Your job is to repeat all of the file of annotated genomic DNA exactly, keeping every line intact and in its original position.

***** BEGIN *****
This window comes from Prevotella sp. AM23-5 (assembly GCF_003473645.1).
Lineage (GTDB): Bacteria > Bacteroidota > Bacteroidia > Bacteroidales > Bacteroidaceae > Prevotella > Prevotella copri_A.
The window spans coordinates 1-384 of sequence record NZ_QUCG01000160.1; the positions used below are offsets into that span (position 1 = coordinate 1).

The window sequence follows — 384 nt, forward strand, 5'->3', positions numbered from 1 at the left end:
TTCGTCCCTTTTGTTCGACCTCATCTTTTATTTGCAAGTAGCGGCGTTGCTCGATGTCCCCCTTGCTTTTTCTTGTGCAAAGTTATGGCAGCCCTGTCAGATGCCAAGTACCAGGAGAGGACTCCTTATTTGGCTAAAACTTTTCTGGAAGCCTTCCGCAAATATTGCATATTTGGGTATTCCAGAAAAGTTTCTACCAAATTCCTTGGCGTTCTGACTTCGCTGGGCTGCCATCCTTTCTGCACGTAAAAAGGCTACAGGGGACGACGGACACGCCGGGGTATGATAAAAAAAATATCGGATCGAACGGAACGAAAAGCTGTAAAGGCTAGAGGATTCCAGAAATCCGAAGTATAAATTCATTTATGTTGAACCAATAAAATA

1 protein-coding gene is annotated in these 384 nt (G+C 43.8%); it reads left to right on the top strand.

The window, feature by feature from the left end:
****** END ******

This window comes from Prevotella sp. AM23-5 (assembly GCF_003473645.1).
Lineage (GTDB): Bacteria > Bacteroidota > Bacteroidia > Bacteroidales > Bacteroidaceae > Prevotella > Prevotella copri_A.
The window spans coordinates 1-384 of sequence record NZ_QUCG01000160.1; the positions used below are offsets into that span (position 1 = coordinate 1).

The window sequence follows — 384 nt, forward strand, 5'->3', positions numbered from 1 at the left end:
TTCGTCCCTTTTGTTCGACCTCATCTTTTATTTGCAAGTAGCGGCGTTGCTCGATGTCCCCCTTGCTTTTTCTTGTGCAAAGTTATGGCAGCCCTGTCAGATGCCAAGTACCAGGAGAGGACTCCTTATTTGGCTAAAACTTTTCTGGAAGCCTTCCGCAAATATTGCATATTTGGGTATTCCAGAAAAGTTTCTACCAAATTCCTTGGCGTTCTGACTTCGCTGGGCTGCCATCCTTTCTGCACGTAAAAAGGCTACAGGGGACGACGGACACGCCGGGGTATGATAAAAAAAATATCGGATCGAACGGAACGAAAAGCTGTAAAGGCTAGAGGATTCCAGAAATCCGAAGTATAAATTCATTTATGTTGAACCAATAAAATA

1 protein-coding gene is annotated in these 384 nt (G+C 43.8%); it reads left to right on the top strand.

The window, feature by feature from the left end: